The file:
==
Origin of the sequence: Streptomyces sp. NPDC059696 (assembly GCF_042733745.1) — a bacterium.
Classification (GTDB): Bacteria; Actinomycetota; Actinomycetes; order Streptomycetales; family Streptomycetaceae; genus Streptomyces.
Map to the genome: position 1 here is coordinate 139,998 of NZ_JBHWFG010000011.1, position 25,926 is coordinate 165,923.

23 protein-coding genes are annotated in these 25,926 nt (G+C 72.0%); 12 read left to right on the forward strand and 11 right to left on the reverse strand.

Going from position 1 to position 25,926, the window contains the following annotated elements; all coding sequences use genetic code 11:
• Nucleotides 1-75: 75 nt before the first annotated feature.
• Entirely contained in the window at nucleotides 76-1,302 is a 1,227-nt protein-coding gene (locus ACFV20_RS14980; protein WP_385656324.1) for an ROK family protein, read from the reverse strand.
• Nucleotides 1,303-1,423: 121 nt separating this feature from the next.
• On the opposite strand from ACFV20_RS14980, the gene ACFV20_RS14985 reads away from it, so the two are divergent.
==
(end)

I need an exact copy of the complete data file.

Origin of the sequence: Streptomyces sp. NPDC059696 (assembly GCF_042733745.1) — a bacterium.
Classification (GTDB): Bacteria; Actinomycetota; Actinomycetes; order Streptomycetales; family Streptomycetaceae; genus Streptomyces.
Map to the genome: position 1 here is coordinate 139,998 of NZ_JBHWFG010000011.1, position 25,926 is coordinate 165,923.

23 protein-coding genes are annotated in these 25,926 nt (G+C 72.0%); 12 read left to right on the forward strand and 11 right to left on the reverse strand.

Going from position 1 to position 25,926, the window contains the following annotated elements; all coding sequences use genetic code 11:
• Nucleotides 1-75: 75 nt before the first annotated feature.
• Entirely contained in the window at nucleotides 76-1,302 is a 1,227-nt protein-coding gene (locus ACFV20_RS14980; protein WP_385656324.1) for an ROK family protein, read from the reverse strand.
• Nucleotides 1,303-1,423: 121 nt separating this feature from the next.
• On the opposite strand from ACFV20_RS14980, the gene ACFV20_RS14985 reads away from it, so the two are divergent.